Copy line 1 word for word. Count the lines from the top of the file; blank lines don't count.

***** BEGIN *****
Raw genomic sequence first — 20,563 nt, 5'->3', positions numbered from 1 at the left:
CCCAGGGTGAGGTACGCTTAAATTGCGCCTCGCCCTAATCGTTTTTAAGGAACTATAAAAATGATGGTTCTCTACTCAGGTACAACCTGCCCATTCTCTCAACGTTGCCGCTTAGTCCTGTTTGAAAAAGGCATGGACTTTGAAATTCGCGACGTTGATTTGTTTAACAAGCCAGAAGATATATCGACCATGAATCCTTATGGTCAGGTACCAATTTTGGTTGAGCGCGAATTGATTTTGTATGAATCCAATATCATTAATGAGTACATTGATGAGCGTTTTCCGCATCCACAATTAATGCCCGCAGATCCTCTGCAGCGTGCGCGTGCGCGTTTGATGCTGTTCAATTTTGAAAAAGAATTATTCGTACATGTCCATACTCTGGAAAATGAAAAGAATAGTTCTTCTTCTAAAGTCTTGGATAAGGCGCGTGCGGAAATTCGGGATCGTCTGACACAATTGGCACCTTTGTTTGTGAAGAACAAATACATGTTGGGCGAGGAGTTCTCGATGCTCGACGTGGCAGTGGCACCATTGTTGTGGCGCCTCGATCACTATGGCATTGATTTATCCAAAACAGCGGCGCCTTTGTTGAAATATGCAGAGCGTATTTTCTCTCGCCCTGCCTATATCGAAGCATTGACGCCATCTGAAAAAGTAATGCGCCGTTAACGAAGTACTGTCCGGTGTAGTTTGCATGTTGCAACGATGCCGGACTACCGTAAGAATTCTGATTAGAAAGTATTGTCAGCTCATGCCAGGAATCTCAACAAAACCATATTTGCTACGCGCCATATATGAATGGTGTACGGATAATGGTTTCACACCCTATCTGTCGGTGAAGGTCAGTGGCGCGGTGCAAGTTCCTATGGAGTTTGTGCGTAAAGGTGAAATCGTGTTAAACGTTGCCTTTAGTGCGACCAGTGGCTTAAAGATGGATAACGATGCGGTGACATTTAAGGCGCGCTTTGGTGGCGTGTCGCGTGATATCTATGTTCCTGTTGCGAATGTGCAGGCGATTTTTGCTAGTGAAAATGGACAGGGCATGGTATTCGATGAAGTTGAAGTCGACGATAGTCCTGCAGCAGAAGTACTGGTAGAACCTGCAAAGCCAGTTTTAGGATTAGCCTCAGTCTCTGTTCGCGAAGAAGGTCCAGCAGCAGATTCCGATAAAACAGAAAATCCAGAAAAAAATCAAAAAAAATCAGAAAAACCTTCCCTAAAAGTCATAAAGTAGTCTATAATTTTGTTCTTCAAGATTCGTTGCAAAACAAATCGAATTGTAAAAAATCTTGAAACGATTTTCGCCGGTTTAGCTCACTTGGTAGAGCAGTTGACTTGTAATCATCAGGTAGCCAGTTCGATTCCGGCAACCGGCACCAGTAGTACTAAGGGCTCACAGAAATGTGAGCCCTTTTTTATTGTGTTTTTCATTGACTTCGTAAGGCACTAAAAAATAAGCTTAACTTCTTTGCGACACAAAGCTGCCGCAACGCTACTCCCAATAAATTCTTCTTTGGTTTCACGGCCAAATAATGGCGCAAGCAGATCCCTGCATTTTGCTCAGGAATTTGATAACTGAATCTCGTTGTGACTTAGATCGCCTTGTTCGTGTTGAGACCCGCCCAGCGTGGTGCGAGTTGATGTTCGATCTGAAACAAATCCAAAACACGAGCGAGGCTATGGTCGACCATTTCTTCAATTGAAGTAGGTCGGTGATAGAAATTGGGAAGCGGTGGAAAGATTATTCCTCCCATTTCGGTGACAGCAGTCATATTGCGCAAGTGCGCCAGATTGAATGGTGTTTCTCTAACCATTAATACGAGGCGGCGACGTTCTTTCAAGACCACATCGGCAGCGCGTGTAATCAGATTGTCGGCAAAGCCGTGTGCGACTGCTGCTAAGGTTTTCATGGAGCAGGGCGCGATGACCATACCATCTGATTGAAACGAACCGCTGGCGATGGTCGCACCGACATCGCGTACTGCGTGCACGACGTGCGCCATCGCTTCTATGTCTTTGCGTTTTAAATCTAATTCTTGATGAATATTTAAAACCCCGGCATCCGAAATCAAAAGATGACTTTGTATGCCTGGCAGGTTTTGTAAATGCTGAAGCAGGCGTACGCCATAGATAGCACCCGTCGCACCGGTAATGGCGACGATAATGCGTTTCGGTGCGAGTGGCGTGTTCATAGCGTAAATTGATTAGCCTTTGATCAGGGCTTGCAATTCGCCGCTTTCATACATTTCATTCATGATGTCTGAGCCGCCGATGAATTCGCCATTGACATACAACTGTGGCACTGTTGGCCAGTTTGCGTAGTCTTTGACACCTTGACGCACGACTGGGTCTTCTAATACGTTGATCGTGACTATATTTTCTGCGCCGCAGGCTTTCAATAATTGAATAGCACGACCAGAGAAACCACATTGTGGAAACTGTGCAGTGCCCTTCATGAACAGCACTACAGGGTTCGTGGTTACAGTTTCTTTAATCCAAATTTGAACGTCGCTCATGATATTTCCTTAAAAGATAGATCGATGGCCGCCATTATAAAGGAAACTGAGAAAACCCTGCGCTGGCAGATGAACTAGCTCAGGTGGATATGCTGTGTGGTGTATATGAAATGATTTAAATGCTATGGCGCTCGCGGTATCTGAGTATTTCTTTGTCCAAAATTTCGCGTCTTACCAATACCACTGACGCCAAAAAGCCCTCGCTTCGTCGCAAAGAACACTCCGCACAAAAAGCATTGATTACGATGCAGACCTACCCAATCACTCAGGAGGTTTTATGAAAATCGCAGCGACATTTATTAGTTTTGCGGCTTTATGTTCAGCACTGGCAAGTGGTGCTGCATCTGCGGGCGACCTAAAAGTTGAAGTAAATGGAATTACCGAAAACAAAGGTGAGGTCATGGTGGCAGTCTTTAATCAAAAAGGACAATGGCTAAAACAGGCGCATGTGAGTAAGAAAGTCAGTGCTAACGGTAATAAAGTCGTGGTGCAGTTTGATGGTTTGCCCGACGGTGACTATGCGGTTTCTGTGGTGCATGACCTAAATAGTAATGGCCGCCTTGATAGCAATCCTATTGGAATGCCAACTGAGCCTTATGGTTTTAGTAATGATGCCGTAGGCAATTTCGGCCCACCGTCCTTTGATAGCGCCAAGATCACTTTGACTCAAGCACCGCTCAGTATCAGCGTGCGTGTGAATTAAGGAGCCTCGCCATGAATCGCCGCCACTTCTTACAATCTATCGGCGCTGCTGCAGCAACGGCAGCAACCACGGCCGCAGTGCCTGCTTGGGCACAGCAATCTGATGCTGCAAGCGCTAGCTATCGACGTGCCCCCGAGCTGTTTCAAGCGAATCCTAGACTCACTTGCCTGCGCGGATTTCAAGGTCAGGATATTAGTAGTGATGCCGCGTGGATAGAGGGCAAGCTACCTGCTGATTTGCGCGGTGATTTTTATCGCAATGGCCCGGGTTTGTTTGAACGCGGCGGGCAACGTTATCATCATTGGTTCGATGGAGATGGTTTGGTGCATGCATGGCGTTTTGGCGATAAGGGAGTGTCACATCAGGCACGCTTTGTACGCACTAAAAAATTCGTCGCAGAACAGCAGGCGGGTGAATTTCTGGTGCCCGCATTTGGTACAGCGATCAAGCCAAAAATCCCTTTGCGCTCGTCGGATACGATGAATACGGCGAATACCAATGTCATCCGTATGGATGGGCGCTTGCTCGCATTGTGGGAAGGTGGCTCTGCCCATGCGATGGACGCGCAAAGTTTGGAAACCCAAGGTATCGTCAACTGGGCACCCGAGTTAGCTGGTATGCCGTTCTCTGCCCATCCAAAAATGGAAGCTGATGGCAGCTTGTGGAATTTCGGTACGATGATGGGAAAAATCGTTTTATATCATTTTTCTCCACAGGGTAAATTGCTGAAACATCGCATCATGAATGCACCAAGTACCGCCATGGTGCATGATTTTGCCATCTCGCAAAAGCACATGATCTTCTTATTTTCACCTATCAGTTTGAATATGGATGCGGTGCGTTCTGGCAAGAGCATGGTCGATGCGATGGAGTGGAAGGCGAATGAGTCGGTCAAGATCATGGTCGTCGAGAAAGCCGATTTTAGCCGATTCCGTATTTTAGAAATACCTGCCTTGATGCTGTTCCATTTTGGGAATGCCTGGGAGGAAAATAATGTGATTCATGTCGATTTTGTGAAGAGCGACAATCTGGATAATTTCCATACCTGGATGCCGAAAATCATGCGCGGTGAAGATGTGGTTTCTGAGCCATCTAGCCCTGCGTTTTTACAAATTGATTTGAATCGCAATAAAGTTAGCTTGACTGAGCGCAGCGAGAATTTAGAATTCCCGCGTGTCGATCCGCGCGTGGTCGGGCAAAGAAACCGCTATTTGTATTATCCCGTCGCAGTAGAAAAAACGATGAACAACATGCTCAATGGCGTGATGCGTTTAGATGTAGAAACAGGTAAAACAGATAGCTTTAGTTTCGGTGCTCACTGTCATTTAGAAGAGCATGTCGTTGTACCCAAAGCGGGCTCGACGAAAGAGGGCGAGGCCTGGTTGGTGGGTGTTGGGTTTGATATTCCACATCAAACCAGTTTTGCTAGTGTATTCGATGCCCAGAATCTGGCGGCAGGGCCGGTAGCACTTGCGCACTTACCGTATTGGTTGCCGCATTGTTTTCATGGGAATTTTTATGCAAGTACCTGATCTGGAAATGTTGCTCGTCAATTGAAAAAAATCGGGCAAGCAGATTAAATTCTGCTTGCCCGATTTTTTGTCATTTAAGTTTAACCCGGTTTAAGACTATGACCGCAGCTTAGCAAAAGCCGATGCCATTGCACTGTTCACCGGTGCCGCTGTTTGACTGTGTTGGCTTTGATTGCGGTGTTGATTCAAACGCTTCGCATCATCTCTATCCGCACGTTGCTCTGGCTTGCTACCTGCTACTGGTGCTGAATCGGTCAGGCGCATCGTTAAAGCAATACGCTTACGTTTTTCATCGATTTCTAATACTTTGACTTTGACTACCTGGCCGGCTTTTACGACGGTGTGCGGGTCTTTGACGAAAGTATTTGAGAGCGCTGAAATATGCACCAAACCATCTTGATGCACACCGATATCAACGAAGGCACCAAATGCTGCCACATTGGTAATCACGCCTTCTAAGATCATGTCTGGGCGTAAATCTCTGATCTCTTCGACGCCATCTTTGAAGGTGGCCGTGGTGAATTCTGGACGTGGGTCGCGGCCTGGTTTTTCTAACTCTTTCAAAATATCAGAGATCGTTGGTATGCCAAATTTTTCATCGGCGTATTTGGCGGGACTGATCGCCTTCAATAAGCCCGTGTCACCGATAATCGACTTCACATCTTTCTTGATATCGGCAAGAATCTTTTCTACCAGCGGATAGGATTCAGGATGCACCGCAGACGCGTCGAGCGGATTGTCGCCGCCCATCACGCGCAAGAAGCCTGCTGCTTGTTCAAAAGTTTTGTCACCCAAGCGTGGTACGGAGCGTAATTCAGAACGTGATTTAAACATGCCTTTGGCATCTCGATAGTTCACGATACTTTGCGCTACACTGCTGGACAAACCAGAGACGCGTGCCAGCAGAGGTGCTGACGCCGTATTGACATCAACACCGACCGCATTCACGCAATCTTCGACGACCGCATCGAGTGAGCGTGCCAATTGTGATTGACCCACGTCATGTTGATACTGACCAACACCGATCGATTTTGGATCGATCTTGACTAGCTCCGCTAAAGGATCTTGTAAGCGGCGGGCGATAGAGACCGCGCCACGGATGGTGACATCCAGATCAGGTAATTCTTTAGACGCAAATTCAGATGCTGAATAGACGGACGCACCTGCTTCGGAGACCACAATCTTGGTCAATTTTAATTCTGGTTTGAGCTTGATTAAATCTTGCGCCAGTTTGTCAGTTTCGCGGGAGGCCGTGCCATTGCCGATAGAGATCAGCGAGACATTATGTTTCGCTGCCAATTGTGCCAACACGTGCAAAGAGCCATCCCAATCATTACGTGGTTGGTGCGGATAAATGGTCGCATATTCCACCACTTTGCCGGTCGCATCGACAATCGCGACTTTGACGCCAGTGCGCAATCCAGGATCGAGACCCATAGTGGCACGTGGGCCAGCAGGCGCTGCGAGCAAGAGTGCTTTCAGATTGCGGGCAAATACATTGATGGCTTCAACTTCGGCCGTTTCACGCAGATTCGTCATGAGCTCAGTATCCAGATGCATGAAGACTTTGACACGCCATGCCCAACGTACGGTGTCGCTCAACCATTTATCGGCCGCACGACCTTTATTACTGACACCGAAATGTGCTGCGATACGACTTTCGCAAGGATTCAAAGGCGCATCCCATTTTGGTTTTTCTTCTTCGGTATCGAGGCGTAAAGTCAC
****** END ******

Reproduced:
Raw genomic sequence first — 20,563 nt, 5'->3', positions numbered from 1 at the left: